Last week, Finance for Impact participated to University of Pittsburgh seminar on conflict resolution. The originality of the session consisted in applying the Analytic Hierarchy Process (AHP) methodology to one of the most complex international crisis, the Israeli–Palestinian conflict and, in particular, the refugee issue.

With the establishment of the state of Israel in 1948, approximately 725,000 Palestinians fled or were driven from their homes to seek refuge in the neighboring Arab territories. The properties that they left behind were seized by the nascent Jewish state. A further 300,000 were displaced by Israel’s 1967 occupation of the West Bank and Gaza. Today, about 5 million refugees and their descendants are registered with the United Nations Relief and Works Agency.

The Palestinian refugees question in the Palestinian-Israeli peace process stands as one of the most difficult and sensitive one, with the parties unwilling or unable to articulate compromise positions in the last 60+ years. For Palestinians and Israelis alike, it touches upon deeply held historical narratives and even existential issues: the partition of Palestine and the establishment of the state of Israel; the forced displacement and refugee experience of the Palestinian people; the Palestinian ‘right of return’ and Israel’s ‘demographic security’, etc.

In the early 2010s, University of Pittsburgh began to apply the AHP approach to the Israeli–Palestinian conflict. With the support of a number of private foundations, the University was able, on several occasions, to gather together in Pittsburgh participant groups of equal size, consisting of people who were interested in and knowledgeable about this conflict. A group of senior experts was invited to complete the cycle in the last years. Thierry Senechal, CEO of Finance for Impact and author of a number of studies on the Palestinian Refugee issue between 2004-2012, participated to the Pittsburgh seminars in 2016 and 2017, which debated compensation and development scenarios for the refugees question.

Find out more in the open access summary of how AHP is applied to the Israeli–Palestinian conflict

The AHP approach is well-suited to propose solutions to intricable conflicts. AHP allows to (i) structure a problem as a hierarchy or as a system with dependence loops, (ii) represent judgments with meaningful numbers and (iii) derive priorities on issues. Luis Vargas, one of the organizers of these seminar and Professor at the Joseph M. Katz School of Business, University of Pittsburgh, argues that the advantages which the AHP provides over face to face negotiations are critical intellectually and substantively. These advantages include minimizing the emotional interplay between the parties, accurately measuring the impact of intangible factors not previously considered, providing an opportunity to consider every possible issue involved, identifying all concessions that could be made by either party, no matter which party articulated them, providing an opportunity for tradeoffs between and among concessions, establishing values for each concession that create priorities expressing the importance, as accurately measured, of each factor involved, and using a hierarchical structure to establish the benefits, opportunities, costs and risks.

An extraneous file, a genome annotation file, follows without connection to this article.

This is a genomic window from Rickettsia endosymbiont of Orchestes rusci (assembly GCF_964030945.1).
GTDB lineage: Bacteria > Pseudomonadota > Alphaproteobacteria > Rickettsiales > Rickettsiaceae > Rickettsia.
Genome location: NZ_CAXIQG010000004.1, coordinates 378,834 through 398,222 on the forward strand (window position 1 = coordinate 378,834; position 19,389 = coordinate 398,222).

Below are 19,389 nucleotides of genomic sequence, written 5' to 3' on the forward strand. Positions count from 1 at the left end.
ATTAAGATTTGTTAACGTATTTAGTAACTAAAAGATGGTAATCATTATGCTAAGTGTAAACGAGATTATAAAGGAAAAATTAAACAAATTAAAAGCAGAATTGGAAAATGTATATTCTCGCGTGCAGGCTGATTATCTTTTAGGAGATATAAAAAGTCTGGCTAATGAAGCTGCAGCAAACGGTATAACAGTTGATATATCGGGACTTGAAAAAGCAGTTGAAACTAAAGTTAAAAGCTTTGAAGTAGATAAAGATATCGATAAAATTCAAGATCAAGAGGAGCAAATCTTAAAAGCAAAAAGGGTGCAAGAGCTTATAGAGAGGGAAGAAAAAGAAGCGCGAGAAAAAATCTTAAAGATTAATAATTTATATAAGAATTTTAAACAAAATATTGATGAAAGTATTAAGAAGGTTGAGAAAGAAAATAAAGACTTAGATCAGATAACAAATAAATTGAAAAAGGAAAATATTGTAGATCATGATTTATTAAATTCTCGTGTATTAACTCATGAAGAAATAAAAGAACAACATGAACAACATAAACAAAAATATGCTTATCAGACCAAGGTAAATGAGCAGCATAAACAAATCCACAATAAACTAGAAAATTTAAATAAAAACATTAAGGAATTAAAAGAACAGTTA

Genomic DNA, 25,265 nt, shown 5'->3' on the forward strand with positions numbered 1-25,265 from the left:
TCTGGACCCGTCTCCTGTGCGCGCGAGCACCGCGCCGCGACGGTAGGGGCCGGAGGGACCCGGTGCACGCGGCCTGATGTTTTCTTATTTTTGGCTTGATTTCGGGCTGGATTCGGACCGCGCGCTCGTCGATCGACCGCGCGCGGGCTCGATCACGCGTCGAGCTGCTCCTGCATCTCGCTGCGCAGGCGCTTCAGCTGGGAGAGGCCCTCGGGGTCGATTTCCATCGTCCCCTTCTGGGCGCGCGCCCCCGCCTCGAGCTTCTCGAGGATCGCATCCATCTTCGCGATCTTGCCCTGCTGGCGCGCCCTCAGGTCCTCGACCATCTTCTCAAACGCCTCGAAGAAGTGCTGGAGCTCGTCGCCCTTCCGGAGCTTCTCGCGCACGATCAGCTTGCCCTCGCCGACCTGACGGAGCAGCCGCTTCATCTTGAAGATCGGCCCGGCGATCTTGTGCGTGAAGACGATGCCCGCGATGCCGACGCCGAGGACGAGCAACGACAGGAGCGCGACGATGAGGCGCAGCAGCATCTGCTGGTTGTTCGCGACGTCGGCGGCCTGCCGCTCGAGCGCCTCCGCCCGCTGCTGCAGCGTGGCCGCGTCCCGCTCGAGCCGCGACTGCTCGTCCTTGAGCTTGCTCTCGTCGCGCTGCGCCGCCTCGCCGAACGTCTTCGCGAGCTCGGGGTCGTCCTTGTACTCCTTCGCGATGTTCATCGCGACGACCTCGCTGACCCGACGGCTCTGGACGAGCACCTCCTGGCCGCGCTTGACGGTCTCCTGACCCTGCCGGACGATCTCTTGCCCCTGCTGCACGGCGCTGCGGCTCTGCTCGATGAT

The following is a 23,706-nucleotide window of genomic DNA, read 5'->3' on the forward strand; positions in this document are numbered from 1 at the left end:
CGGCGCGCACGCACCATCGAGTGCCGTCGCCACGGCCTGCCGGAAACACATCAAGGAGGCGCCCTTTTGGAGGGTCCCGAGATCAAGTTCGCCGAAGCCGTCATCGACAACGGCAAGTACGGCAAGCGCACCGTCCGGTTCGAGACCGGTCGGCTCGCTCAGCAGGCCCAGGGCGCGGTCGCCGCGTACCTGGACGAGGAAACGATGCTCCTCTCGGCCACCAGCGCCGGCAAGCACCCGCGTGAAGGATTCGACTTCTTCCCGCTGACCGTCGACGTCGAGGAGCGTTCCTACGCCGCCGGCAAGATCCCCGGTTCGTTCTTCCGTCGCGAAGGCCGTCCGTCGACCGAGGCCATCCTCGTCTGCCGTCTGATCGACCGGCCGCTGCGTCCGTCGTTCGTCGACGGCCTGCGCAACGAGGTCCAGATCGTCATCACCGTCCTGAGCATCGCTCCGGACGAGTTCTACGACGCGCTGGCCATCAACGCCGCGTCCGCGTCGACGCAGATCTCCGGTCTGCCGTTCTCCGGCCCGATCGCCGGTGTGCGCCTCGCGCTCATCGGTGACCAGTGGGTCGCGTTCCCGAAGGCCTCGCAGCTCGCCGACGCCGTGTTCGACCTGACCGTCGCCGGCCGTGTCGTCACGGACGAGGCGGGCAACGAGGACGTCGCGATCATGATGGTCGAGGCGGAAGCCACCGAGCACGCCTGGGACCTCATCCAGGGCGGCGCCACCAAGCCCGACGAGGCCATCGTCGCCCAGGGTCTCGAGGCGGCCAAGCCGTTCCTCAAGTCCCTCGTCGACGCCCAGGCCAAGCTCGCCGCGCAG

Watch the video of Prof. Vargas on the AHP methodology :

The work of last years on the Israeli-Palestinian conflict in Pittsburgh shows that AHP can efficiently structure the problems, derive priorities and help reach compromise positions, while minimizing much of the emotionality as it is possible in such circumstances. The measurement technique makes it possible to compare the benefits and costs which each side sees as the result of the judgments they have made.

The participants of the University of Pittsburgh study have discussed an implementable proposal that should facilitate agreement on the issues at stake in the Israeli-Palestinian conflict. Of course, a final resolution of the Palestinian refugee crisis will require extensive international support from third parties, both during the period leading to establishment of the implementation proposal and during the implementation. Still, the AHP methodology has certainly brought a novel way of approaching a major conflict, allowing participants to think out of the box, elaborate relevant policy actions and, more importantly, building trust and confidence in one another to facilitate deliberations.

See also:
Powerpoint presentation: The Analytic Hierarchy Process (AHP) Methodology for Decision Making (L. Vargas and all).

Further reading:
Models, Methods, Concepts & Applications of The Analytic Hierarchy Process, with Thomas L. Saaty. Boston : Kluwer Academic Publishers, 2001, 2nd  edition 2012.